One council member opposed a tax increase altogether. Several voiced concerns that a 4.7 percent jump would not be enough and predicted that the funding gap would make future budget negotiations even more difficult.
The council coalesced last week around the rate of tax increase and $110.7 million in cuts to Elrich’s plan, but members differ on a key strategic decision: drawing down more than $159 million in one-time funds to close the funding gap.
Here’s what you need to know:
Driving the rate increase
The budget proposal Elrich unveiled fully funded Montgomery County Public Schools’ nearly $3.2 billion operating budget request, which sought a 10 percent increase in the county’s investment in the school district.
School officials argued the increase, an additional $296 million, was necessary to raise teacher salaries, keep class sizes stable and pay for initiatives including making the Advanced Placement and International Baccalaureate programs free, and increasing the number of seats for preschool programs.
School district leaders applied pressure in the debate, publicly wondering whether failing to meet the full request could jeopardize teacher and staff salaries and lead to larger classes.
The council ultimately proposed an 8.5 percent increase in county funding from last year, saying it expected the school district to fully fund already-negotiated raises for teachers and other school staffers.
In a letter sent to the council Monday, the president of the county’s Board of Education and the schools superintendent thanked council members for their efforts. But the funding level on which the council settled was not enough for the Montgomery County Education Association, the labor union that represents local teachers. It accused the council of bowing to “powerful moneyed interests” that advocated against Elrich’s proposed 10-cent property tax increase.
“The county council showed that they care more about their political future and donations from developers than they do about doing what is right for children, youth, and families,” the union, which has consistently endorsed Elrich, said in a statement last week.
Getting to 4.7 percent
Elrich elicited strong reactions with his initial proposal for a 10-cent increase in the weighted property tax rate for residential properties and commercial businesses, riling critics including homeowners, businesses and developers who stand to lose money from the tax increase, but drawing support from teachers and families that want to see more money put toward public education. The move would have increased costs for a homeowner with an assessed property value of $500,000 by an additional $511 to $533.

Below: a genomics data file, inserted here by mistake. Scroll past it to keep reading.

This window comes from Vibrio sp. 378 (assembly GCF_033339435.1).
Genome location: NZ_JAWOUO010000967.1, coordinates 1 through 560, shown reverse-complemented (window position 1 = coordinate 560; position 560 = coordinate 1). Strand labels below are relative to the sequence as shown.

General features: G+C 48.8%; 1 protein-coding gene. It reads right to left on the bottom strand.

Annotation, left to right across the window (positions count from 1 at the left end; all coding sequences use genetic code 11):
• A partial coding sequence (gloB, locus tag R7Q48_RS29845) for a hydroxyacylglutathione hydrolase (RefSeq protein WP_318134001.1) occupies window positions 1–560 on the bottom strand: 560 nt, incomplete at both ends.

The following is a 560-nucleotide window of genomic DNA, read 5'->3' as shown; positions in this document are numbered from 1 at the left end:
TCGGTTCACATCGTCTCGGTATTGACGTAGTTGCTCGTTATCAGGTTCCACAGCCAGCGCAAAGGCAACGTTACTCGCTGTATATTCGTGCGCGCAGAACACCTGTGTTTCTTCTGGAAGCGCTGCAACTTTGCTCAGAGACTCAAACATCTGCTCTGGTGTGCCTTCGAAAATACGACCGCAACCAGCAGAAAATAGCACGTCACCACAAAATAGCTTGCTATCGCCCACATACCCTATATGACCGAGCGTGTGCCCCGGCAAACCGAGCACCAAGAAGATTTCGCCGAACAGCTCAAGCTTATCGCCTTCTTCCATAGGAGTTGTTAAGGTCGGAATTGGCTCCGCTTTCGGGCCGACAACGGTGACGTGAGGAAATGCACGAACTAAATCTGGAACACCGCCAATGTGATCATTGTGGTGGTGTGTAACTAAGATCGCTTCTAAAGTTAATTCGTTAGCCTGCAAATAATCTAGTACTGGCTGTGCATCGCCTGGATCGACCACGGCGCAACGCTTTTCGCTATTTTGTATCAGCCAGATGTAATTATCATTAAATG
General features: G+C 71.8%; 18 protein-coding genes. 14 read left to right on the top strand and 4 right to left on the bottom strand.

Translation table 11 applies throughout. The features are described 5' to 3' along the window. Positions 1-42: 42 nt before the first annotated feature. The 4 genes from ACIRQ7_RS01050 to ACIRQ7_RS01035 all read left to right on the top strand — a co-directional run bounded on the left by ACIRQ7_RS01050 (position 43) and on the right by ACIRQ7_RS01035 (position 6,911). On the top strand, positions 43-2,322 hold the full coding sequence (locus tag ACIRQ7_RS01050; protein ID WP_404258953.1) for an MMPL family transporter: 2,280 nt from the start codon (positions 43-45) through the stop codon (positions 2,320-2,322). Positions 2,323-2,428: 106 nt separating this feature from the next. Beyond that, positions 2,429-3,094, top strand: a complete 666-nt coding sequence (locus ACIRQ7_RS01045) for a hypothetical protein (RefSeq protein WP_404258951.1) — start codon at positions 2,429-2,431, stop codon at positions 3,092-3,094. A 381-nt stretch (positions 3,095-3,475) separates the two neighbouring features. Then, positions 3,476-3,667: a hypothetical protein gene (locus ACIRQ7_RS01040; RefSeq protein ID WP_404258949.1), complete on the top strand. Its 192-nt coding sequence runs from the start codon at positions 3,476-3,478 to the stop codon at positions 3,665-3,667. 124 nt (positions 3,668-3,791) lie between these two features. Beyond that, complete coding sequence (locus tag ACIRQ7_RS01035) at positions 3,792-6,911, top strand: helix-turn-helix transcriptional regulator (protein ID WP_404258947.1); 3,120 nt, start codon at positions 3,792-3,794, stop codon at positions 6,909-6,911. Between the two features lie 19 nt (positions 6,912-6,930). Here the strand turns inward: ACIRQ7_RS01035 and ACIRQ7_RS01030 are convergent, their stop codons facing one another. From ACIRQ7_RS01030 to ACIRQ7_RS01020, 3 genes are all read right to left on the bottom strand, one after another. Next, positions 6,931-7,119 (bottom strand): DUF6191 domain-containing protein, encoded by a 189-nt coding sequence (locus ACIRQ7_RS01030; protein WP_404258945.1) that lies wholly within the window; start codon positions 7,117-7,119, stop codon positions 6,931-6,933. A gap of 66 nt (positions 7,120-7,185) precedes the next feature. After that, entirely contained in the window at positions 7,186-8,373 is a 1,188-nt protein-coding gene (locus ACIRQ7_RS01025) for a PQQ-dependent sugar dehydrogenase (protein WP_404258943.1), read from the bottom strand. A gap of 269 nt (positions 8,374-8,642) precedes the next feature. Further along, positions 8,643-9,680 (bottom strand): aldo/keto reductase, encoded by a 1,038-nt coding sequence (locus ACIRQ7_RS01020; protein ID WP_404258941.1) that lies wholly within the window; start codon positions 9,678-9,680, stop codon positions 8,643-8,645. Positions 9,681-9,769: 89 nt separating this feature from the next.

Faced with the possibility of a recession and the existing high interest rates that have cooled the housing market, the council reached consensus early that the top line increase would need to come down. After the council identified a list of high-priority initiatives, some council members favored a 5.7 percent property tax increase that would have financed the entire list. But the majority felt that number was still too high and favored cutting some priorities to bring the tax increase down.
But the compromise did not sit well with everyone. Although the council shaved down the tax hike, it did not cut enough to balance the spending plan’s ongoing expenses without dipping into rainy-day funds and other one-time funding sources — a move typically reserved for emergencies and one-off expenses.
“The bottom line is this is not sustainable,” council member Kate Stewart (D-District 4) said in a statement.
Council member Andrew Friedson (D-District 1) said in an interview that the council could have balanced the budget without raising taxes if it had been willing to make tough choices, such as cutting new government positions from the budget or repurposing job vacancies instead of adding more than 100 new roles even as nearly 1,500 positions remain vacant after pandemic-era staffing erosion.
“We had a choice, and we continue to have a choice, of whether we live within our means,” Friedson said.